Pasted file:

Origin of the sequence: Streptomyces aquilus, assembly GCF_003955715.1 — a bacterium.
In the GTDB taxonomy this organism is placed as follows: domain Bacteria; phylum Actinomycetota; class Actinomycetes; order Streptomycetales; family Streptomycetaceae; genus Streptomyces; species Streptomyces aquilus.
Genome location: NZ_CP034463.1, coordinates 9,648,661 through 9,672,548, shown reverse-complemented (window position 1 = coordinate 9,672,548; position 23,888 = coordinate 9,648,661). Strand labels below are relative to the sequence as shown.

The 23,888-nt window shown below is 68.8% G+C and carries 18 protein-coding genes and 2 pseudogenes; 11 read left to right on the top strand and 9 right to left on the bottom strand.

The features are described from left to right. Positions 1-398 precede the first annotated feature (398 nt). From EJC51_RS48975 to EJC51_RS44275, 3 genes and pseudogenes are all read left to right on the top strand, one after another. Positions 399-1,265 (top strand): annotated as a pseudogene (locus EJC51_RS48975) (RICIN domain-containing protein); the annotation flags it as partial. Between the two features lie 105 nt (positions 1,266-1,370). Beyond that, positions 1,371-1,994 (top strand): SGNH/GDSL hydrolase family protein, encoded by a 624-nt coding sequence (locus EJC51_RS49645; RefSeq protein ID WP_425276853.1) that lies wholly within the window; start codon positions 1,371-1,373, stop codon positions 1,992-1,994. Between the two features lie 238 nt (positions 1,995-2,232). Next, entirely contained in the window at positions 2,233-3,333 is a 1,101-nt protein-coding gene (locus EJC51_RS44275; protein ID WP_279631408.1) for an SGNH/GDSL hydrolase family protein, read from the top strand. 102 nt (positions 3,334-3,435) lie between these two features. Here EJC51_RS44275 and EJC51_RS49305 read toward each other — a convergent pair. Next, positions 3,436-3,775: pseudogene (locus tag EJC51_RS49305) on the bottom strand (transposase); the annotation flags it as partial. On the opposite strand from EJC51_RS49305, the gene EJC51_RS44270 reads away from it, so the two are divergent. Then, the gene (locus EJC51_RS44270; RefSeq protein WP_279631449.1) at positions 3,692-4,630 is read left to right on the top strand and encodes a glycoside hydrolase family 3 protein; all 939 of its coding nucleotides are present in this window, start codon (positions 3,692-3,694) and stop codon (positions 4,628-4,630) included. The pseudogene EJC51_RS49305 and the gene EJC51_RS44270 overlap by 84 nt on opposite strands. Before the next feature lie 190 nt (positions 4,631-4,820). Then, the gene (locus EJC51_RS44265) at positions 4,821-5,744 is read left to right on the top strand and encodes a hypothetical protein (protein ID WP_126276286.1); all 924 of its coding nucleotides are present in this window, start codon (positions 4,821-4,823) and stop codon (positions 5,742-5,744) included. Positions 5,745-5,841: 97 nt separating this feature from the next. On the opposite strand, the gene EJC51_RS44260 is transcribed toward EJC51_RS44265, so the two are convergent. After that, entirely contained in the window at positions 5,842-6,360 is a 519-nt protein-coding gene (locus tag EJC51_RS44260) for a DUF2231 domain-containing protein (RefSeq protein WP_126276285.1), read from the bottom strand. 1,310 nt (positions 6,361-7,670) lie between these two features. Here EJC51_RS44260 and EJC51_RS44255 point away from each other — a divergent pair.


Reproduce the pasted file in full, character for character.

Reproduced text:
Origin of the sequence: Streptomyces aquilus, assembly GCF_003955715.1 — a bacterium.
In the GTDB taxonomy this organism is placed as follows: domain Bacteria; phylum Actinomycetota; class Actinomycetes; order Streptomycetales; family Streptomycetaceae; genus Streptomyces; species Streptomyces aquilus.
Genome location: NZ_CP034463.1, coordinates 9,648,661 through 9,672,548, shown reverse-complemented (window position 1 = coordinate 9,672,548; position 23,888 = coordinate 9,648,661). Strand labels below are relative to the sequence as shown.

The 23,888-nt window shown below is 68.8% G+C and carries 18 protein-coding genes and 2 pseudogenes; 11 read left to right on the top strand and 9 right to left on the bottom strand.

The features are described from left to right. Positions 1-398 precede the first annotated feature (398 nt). From EJC51_RS48975 to EJC51_RS44275, 3 genes and pseudogenes are all read left to right on the top strand, one after another. Positions 399-1,265 (top strand): annotated as a pseudogene (locus EJC51_RS48975) (RICIN domain-containing protein); the annotation flags it as partial. Between the two features lie 105 nt (positions 1,266-1,370). Beyond that, positions 1,371-1,994 (top strand): SGNH/GDSL hydrolase family protein, encoded by a 624-nt coding sequence (locus EJC51_RS49645; RefSeq protein ID WP_425276853.1) that lies wholly within the window; start codon positions 1,371-1,373, stop codon positions 1,992-1,994. Between the two features lie 238 nt (positions 1,995-2,232). Next, entirely contained in the window at positions 2,233-3,333 is a 1,101-nt protein-coding gene (locus EJC51_RS44275; protein ID WP_279631408.1) for an SGNH/GDSL hydrolase family protein, read from the top strand. 102 nt (positions 3,334-3,435) lie between these two features. Here EJC51_RS44275 and EJC51_RS49305 read toward each other — a convergent pair. Next, positions 3,436-3,775: pseudogene (locus tag EJC51_RS49305) on the bottom strand (transposase); the annotation flags it as partial. On the opposite strand from EJC51_RS49305, the gene EJC51_RS44270 reads away from it, so the two are divergent. Then, the gene (locus EJC51_RS44270; RefSeq protein WP_279631449.1) at positions 3,692-4,630 is read left to right on the top strand and encodes a glycoside hydrolase family 3 protein; all 939 of its coding nucleotides are present in this window, start codon (positions 3,692-3,694) and stop codon (positions 4,628-4,630) included. The pseudogene EJC51_RS49305 and the gene EJC51_RS44270 overlap by 84 nt on opposite strands. Before the next feature lie 190 nt (positions 4,631-4,820). Then, the gene (locus EJC51_RS44265) at positions 4,821-5,744 is read left to right on the top strand and encodes a hypothetical protein (protein ID WP_126276286.1); all 924 of its coding nucleotides are present in this window, start codon (positions 4,821-4,823) and stop codon (positions 5,742-5,744) included. Positions 5,745-5,841: 97 nt separating this feature from the next. On the opposite strand, the gene EJC51_RS44260 is transcribed toward EJC51_RS44265, so the two are convergent. After that, entirely contained in the window at positions 5,842-6,360 is a 519-nt protein-coding gene (locus tag EJC51_RS44260) for a DUF2231 domain-containing protein (RefSeq protein WP_126276285.1), read from the bottom strand. 1,310 nt (positions 6,361-7,670) lie between these two features. Here EJC51_RS44260 and EJC51_RS44255 point away from each other — a divergent pair.